Sunday, June 26, 2011

The TTLG 2011 Picture Book Celebration: Book one hundred and seventy-seven

Alphabet books used to be very utilitarian things, whose sole purpose was to teach children the alphabet. These days authors and illustrators are creating all kinds of alphabet books, and today I have one for you that is a real joy to look at and to explore. 

Marjorie Blain Parker
Illustrated by Joseph Kelly
Picture book
For ages 5 to 7
Kids Can Press, 2010, 978-1-55337-682-8
   Many of us fancy that we know a fair number of names for groups of animals. We know that a group of fish is called a school, and a group of sheep is called a flock. What about a group of ants or a group of bears? Do you know what these are called?
   In this amusing and very unique picture book, Marjorie Blain Parker looks at all kinds of group names using an alphabet book format. Many will not be familiar to readers, and all will be entertaining because the illustrator, Joseph Kelly, presents his animal groups in an unusual way.
   On the A page we have “An army of Ants,” and sure enough we do see plenty of ants in the artwork. We also see an anteater typing on a laptop computer. He has a cup of coffee and a pile of doughnuts next to him. Not surprisingly the ants are showing a great deal of interest in the sugary doughnuts.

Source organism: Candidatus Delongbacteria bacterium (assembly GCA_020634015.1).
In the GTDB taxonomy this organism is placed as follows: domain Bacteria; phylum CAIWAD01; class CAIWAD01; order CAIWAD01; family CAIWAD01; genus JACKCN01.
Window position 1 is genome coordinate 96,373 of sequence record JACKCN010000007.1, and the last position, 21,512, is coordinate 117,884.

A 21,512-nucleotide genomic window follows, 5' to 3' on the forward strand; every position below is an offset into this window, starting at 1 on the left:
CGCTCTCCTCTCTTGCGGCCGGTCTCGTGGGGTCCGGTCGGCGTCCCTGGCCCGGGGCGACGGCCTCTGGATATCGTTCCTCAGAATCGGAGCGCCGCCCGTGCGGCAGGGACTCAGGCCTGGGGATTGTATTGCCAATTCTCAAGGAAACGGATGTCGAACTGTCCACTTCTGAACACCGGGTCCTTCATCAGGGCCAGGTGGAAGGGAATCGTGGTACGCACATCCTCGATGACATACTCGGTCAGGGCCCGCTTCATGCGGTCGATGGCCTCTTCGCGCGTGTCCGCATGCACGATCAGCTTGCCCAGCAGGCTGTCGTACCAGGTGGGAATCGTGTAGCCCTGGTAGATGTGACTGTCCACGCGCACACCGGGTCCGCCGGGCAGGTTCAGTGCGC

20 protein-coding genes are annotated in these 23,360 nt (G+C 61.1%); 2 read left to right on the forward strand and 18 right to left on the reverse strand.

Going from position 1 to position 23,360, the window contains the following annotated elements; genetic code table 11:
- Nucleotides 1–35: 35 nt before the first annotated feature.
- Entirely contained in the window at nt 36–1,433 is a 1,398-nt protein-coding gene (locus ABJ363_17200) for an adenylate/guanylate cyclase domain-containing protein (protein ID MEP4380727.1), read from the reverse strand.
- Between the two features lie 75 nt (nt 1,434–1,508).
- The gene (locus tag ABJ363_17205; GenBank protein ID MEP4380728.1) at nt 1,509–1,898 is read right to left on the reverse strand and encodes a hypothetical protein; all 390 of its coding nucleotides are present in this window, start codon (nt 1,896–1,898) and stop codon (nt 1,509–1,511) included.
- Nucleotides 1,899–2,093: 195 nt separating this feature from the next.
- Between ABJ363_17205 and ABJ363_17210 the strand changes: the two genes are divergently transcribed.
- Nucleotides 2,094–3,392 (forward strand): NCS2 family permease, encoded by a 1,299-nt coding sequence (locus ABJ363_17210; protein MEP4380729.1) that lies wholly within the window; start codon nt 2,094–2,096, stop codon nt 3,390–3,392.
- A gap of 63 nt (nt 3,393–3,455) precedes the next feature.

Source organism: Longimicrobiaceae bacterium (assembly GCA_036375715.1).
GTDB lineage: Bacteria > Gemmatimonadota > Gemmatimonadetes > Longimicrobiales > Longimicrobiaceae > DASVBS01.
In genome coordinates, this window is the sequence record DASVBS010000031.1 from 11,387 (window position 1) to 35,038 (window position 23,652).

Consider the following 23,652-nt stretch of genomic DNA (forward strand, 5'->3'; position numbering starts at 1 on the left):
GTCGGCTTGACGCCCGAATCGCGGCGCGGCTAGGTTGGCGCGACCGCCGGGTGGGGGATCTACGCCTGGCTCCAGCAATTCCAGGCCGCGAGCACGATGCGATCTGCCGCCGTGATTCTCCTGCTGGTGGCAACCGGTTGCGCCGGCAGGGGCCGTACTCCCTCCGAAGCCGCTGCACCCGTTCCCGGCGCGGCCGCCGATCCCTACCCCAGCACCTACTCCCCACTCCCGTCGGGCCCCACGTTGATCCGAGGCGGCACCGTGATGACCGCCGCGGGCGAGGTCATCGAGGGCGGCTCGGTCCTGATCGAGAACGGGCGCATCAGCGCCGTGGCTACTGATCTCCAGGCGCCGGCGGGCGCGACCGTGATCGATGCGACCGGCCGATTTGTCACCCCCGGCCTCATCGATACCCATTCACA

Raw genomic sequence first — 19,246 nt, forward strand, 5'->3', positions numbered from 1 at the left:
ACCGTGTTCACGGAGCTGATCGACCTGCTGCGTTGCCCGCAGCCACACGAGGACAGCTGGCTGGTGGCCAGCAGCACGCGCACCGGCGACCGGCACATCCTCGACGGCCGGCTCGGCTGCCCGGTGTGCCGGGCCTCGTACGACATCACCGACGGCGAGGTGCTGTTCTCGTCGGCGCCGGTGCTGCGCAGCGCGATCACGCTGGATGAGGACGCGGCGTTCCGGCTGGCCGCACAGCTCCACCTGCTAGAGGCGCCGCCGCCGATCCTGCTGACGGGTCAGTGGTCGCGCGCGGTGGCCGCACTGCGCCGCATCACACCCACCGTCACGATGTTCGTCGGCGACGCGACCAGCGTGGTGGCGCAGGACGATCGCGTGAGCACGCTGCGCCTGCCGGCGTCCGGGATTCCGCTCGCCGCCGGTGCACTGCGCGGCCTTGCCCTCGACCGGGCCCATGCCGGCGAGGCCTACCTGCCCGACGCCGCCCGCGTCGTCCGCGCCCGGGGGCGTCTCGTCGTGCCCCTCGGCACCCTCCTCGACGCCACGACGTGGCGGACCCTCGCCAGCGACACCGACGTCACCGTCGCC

For the letter C we are introduced to “A bask of Crocodiles.” The crocodiles in the picture really are basking, lounging next to a pool wearing pool gear, sipping drinks with cocktail umbrellas in them, sporting sunglasses, and even applying lipstick!
   Later on in the book, we learn that a group of hippos is called a bloat. The artwork shows some very large hippos peddling furiously on some exercise bikes. We can only assume that these overweight animals are doing their best to shed a few pounds.
   Readers of all ages are sure to enjoy this very unusual alphabet book. The illustrator has created a fabulous animal-centric world full of creatures who are doing remarkable things. Readers will enjoy exploring the art, looking for characters from the other pages, and laughing at the ducks that appear in every illustration. 

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